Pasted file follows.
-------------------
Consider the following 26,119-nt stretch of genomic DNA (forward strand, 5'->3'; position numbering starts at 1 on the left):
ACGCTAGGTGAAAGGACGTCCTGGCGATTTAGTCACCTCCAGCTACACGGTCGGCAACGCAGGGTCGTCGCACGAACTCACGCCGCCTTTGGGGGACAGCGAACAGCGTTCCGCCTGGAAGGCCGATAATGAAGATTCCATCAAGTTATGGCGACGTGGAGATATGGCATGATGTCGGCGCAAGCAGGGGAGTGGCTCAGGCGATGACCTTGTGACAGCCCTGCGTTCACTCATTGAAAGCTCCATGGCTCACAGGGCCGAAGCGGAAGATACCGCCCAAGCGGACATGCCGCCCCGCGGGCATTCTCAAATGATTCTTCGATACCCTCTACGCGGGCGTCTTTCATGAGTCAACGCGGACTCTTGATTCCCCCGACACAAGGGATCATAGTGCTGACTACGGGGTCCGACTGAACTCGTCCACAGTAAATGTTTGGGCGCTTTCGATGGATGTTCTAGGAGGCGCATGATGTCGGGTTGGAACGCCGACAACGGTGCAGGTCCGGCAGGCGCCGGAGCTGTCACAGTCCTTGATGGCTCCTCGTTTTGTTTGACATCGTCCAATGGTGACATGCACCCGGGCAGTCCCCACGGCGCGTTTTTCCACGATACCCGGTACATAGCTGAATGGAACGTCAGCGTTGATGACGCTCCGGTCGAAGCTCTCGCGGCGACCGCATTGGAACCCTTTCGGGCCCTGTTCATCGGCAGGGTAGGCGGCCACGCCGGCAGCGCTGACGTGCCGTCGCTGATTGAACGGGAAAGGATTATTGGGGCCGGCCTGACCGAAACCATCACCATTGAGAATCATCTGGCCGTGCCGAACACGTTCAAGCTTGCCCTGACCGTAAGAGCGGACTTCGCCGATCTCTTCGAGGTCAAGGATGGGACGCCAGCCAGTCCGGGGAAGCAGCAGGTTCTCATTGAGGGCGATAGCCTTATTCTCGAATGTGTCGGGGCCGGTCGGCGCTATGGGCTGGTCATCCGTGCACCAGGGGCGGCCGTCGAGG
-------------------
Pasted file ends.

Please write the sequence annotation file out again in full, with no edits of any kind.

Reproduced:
Consider the following 26,119-nt stretch of genomic DNA (forward strand, 5'->3'; position numbering starts at 1 on the left):
ACGCTAGGTGAAAGGACGTCCTGGCGATTTAGTCACCTCCAGCTACACGGTCGGCAACGCAGGGTCGTCGCACGAACTCACGCCGCCTTTGGGGGACAGCGAACAGCGTTCCGCCTGGAAGGCCGATAATGAAGATTCCATCAAGTTATGGCGACGTGGAGATATGGCATGATGTCGGCGCAAGCAGGGGAGTGGCTCAGGCGATGACCTTGTGACAGCCCTGCGTTCACTCATTGAAAGCTCCATGGCTCACAGGGCCGAAGCGGAAGATACCGCCCAAGCGGACATGCCGCCCCGCGGGCATTCTCAAATGATTCTTCGATACCCTCTACGCGGGCGTCTTTCATGAGTCAACGCGGACTCTTGATTCCCCCGACACAAGGGATCATAGTGCTGACTACGGGGTCCGACTGAACTCGTCCACAGTAAATGTTTGGGCGCTTTCGATGGATGTTCTAGGAGGCGCATGATGTCGGGTTGGAACGCCGACAACGGTGCAGGTCCGGCAGGCGCCGGAGCTGTCACAGTCCTTGATGGCTCCTCGTTTTGTTTGACATCGTCCAATGGTGACATGCACCCGGGCAGTCCCCACGGCGCGTTTTTCCACGATACCCGGTACATAGCTGAATGGAACGTCAGCGTTGATGACGCTCCGGTCGAAGCTCTCGCGGCGACCGCATTGGAACCCTTTCGGGCCCTGTTCATCGGCAGGGTAGGCGGCCACGCCGGCAGCGCTGACGTGCCGTCGCTGATTGAACGGGAAAGGATTATTGGGGCCGGCCTGACCGAAACCATCACCATTGAGAATCATCTGGCCGTGCCGAACACGTTCAAGCTTGCCCTGACCGTAAGAGCGGACTTCGCCGATCTCTTCGAGGTCAAGGATGGGACGCCAGCCAGTCCGGGGAAGCAGCAGGTTCTCATTGAGGGCGATAGCCTTATTCTCGAATGTGTCGGGGCCGGTCGGCGCTATGGGCTGGTCATCCGTGCACCAGGGGCGGCCGTCGAGG